A lively, consistently entertaining sports biography.

Historian and travel writer Klein (Discovering the Boston Harbor Islands: A Guide to the City's Hidden Shores, 2008, etc.) delivers a well-researched, enjoyable biography of boxing’s first heavyweight superstar, John L. Sullivan (1858–1918).

In the late 1800s, boxing matches were little more than “savage human cockfights.” Though prizefighting had rules, few participants followed them; moreover, the sport itself was mired in corruption and always on the run from the law. All that began to change when “Boston Strong Boy” Sullivan stepped into the ring in the late 1870s. A wondrous “ ‘engine of destruction’ manifest in flesh in blood,” Sullivan drifted into boxing at age 19 after demonstrating his prowess in impromptu brawls that caused him to lose jobs as a day laborer. He began his career by taking part in local matches around his native Boston. In 1880, Sullivan met his first two championship-level opponents and demolished them both. He traveled all over the country to take part in exhibition fights, and he earned a reputation as a fearsome opponent who never lost a match. Two years later, Sullivan finally had his much-desired shot at the heavyweight title in a bare-knuckle, illegal brawl. He defeated the reigning champion and then began another successful fight, outside the ring, to require that prizefights be conducted under Marquess of Queensberry rules, under which contestants had to wear gloves and put an end to such practices as head butting and wrestling. Attentive as he is to historical details, Klein’s storytelling gift is most evident in how he depicts “John L.” as a beloved hero who was eventually undone by ego and who had a legendary appetite for food and drink. Though largely forgotten, Sullivan was the great “American Hercules” who ruled the late-19th-century boxing world and helped usher it into the modern sporting age.

A lively, consistently entertaining sports biography.

Pub Date: Nov. 5, 2013

ISBN: 978-0-7627-8152-2

Page Count: 336

Publisher: Lyons Press

Review Posted Online: Oct. 19, 2013

Kirkus Reviews Issue: Nov. 1, 2013


The author's youthfulness helps to assure the inevitable comparison with the Anne Frank diary although over and above the...

Elie Wiesel spent his early years in a small Transylvanian town as one of four children. 

He was the only one of the family to survive what Francois Maurois, in his introduction, calls the "human holocaust" of the persecution of the Jews, which began with the restrictions, the singularization of the yellow star, the enclosure within the ghetto, and went on to the mass deportations to the ovens of Auschwitz and Buchenwald. There are unforgettable and horrifying scenes here in this spare and sombre memoir of this experience of the hanging of a child, of his first farewell with his father who leaves him an inheritance of a knife and a spoon, and of his last goodbye at Buchenwald his father's corpse is already cold let alone the long months of survival under unconscionable conditions.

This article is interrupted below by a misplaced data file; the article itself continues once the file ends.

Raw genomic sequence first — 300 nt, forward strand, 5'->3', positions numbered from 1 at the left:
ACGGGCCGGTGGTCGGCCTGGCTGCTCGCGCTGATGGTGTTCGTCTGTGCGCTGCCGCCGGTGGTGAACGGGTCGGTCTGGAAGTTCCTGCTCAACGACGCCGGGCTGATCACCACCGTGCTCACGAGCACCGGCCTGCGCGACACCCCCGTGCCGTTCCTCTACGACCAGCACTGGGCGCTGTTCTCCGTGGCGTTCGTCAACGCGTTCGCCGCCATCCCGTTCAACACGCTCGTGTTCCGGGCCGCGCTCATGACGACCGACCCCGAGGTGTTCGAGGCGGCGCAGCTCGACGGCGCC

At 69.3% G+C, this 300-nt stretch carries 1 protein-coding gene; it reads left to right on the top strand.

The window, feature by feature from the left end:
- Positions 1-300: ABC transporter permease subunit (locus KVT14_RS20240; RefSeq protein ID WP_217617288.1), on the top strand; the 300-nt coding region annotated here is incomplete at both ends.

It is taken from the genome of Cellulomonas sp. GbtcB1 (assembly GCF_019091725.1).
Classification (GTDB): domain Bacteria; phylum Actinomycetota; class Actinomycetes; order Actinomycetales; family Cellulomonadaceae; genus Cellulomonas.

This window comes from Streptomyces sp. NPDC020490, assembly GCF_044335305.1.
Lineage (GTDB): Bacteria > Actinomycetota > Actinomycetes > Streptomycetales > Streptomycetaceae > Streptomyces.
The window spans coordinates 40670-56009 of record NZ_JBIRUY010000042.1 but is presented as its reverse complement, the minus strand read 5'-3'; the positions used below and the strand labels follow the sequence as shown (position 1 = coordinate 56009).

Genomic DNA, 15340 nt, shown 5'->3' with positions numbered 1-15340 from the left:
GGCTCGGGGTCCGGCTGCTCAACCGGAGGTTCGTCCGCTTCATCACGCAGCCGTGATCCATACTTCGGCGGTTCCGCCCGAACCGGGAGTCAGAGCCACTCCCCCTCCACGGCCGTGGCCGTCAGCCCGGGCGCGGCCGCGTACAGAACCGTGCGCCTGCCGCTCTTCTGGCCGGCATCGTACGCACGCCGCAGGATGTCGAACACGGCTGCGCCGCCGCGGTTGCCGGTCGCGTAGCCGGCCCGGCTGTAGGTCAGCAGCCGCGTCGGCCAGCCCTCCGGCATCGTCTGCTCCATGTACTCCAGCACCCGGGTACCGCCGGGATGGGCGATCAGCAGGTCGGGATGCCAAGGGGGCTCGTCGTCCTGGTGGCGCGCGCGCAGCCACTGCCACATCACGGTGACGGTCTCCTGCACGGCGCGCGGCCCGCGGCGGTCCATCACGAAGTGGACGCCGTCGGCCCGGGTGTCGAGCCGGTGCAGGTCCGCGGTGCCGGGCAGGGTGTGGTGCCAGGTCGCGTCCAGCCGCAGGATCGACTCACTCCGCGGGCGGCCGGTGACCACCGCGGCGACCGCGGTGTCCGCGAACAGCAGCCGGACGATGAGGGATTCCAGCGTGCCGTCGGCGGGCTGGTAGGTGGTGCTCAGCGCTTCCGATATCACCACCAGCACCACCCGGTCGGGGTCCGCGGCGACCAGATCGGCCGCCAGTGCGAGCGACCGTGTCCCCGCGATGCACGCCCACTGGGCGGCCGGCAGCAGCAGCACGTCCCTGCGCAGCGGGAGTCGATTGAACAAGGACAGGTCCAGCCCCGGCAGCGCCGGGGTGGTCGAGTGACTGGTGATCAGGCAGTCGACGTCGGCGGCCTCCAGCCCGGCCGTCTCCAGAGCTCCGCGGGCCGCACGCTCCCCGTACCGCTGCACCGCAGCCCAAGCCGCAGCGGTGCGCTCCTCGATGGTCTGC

The author's youthfulness helps to assure the inevitable comparison with the Anne Frank diary although over and above the sphere of suffering shared, and in this case extended to the death march itself, there is no spiritual or emotional legacy here to offset any reader reluctance.

Pub Date: Jan. 16, 2006

ISBN: 0374500010

Page Count: 120

Publisher: Hill & Wang

Review Posted Online: Oct. 7, 2011

Kirkus Reviews Issue: Jan. 15, 2006



Well-told and admonitory.

Young-rags-to-mature-riches memoir by broker and motivational speaker Gardner.

Born and raised in the Milwaukee ghetto, the author pulled himself up from considerable disadvantage. He was fatherless, and his adored mother wasn’t always around; once, as a child, he spied her at a family funeral accompanied by a prison guard. When beautiful, evanescent Moms was there, Chris also had to deal with Freddie “I ain’t your goddamn daddy!” Triplett, one of the meanest stepfathers in recent literature. Chris did “the dozens” with the homies, boosted a bit and in the course of youthful adventure was raped. His heroes were Miles Davis, James Brown and Muhammad Ali. Meanwhile, at the behest of Moms, he developed a fondness for reading. He joined the Navy and became a medic (preparing badass Marines for proctology), and a proficient lab technician. Moving up in San Francisco, married and then divorced, he sold medical supplies. He was recruited as a trainee at Dean Witter just around the time he became a homeless single father. All his belongings in a shopping cart, Gardner sometimes slept with his young son at the office (apparently undiscovered by the night cleaning crew). The two also frequently bedded down in a public restroom. After Gardner’s talents were finally appreciated by the firm of Bear Stearns, his American Dream became real. He got the cool duds, hot car and fine ladies so coveted from afar back in the day. He even had a meeting with Nelson Mandela. Through it all, he remained a prideful parent. His own no-daddy blues are gone now.

Well-told and admonitory.

Pub Date: June 1, 2006

ISBN: 0-06-074486-3

Page Count: 320

Publisher: Amistad/HarperCollins

Review Posted Online: May 19, 2010

Kirkus Reviews Issue: March 15, 2006

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